ICANN new generic Top Level Domains logoThe National Arbitration Forum (FORUM) has secured the first appointment by ICANN to administer the Uniform Rapid Suspension System (URS). FORUM submitted an outstanding proposal demonstrating how it would meet all requirements presented in the RFI [PDF, 112 KB] and detailing its implementation approach. The company has a proven track record boasting resolution of over 19,000 claims in 12+ years of administering UDRP cases. Additionally, FORUM has already developed, and is currently operating a TLD-specific rapid relief system.

ICANN would like to thank everyone who responded to the RFI. FORUM will be one of multiple providers appointed to administer URS services. The process will be similar to that of appointing UDRP providers in which consideration is given to achieving competitive provisioning and geographical spread of providers.

URS is a rights protection mechanism for new gTLDs that facilitates rapid suspension of domain names in clear-cut cases of trademark infringement. It is intended to complement the existing Uniform Domain-Name Dispute Resolution Policy (UDRP) by offering a lower-cost, faster path to resolution.

Learn more about Uniform Rapid Suspension

This ICANN announcement was sourced from:

US Govt Wants New Trademark Protections at .Com and a Default Judgment URS by Philip Corwin, Internet Commerce Association

Internet Commerce Association logoOn the eve of ICANN’s 45th public meeting in Toronto — the last such meeting for the next half year until the April 2013 Beijing event — the United States government has urged ICANN to consider adding new trademark protections at .com and other incumbent gTLDs, and to adopt a Uniform Rapid Suspension (URS) model that includes a default judgment procedure. These proposals could dramatically alter the balance between complainants and registrants in both UDRP and URS cases involving domains at new and existing gTLDs, and ICA intends to fully engage in the ensuing debate.

These suggestions are contained in an October 4th letter sent by Assistant Secretary for Communications and Information Lawrence Strickling to ICANN Board Chairman Steve Crocker (letter available at www.icann.org/en/news/correspondence/strickling-to-crocker-04oct12-en).

In regard to considering new trademark protections beyond those being implemented for the new gTLD program, the letter urges ICANN to “explore additional trademark protections across all TLDs, existing and new, through community dialogues and appropriate policy development processes in the coming year”. (Emphasis added) This call for initiation of a policy development process (PDP) for altering trademark protections at incumbent gTLDs is at direct odds with a mid-December 2011 resolution passed by ICANN’s GNSO Council, made under substantial pressure from the Governmental Advisory Committee (GAC) and major brand interests, to defer initiation of any PDP until 18 months after the first new gTLD is delegated to the root. GNSO Resolution 20111215-1 (available at gnso.icann.org/en/resolutions) states:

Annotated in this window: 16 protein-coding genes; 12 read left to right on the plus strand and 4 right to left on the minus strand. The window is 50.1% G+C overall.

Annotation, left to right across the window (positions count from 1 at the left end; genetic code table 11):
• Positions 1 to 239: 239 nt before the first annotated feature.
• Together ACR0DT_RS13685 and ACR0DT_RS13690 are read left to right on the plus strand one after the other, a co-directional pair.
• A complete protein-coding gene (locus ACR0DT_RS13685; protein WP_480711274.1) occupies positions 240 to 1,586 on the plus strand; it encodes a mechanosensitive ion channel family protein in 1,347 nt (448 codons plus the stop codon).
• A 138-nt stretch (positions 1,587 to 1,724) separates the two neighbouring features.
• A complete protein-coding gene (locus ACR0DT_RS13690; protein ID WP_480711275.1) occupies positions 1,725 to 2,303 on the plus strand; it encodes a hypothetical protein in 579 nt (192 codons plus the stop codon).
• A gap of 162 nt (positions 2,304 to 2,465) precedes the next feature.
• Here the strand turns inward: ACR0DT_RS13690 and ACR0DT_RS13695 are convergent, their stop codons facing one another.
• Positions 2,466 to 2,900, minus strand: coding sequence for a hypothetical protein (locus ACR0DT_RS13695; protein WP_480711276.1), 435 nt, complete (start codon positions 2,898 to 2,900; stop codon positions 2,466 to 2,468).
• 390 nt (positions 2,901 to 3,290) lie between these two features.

RESOLVED further, the GNSO Council requests a new Issue Report on the current state of all rights protection mechanisms implemented for both existing and new gTLDs, including but not limited to, the UDRP and URS, should be delivered to the GNSO Council by no later than eighteen (18) months following the delegation of the first new gTLD.

At the time, ICA and many other groups were urging the GNSO Council to initiate a PDP on procedural UDRP reform based on a decade of UDRP experience, and rejected the notion that ICANN and the community lacked the capacity to simultaneously implement the new gTLD program and consider procedural improvements. When the GNSO passed on that option, it was expected that the first new gTLD would be delegated in early 2013 and that the PDP would therefore kick off in mid-2014 – but intervening events have now pushed the schedule back by at least a year.

We see several major issues raised by Secretary’s Strickling’s suggestion:

  • As it seems impossible to envisage changing trademark protections at .com et al without opening up the substance of the UDRP, acquiescing to the suggestion less than a year after its decision to defer UDRP reform would make the GNSO Council appear to be akin to a yo-yo directed by Washington, and would also kick off the discussion without it being informed by the requested Issue Report.
  • Implementing new rights protection measures (RPMs) at new gTLDs, which don’t yet exist and where registrants will obtain domains with clear notice of the new rules, is quite a different exercise than changing the substantive rules for existing gTLDs that are comprised of more than 100 million domains, many of which are highly valued in the secondary market. This debate is likely to feature far more controversy than even the heated discussion that accompanied development of the new gTLD RPMs, and initiating it while those RPMs are still being implemented could result in yet further delay in the launch of new gTLDs.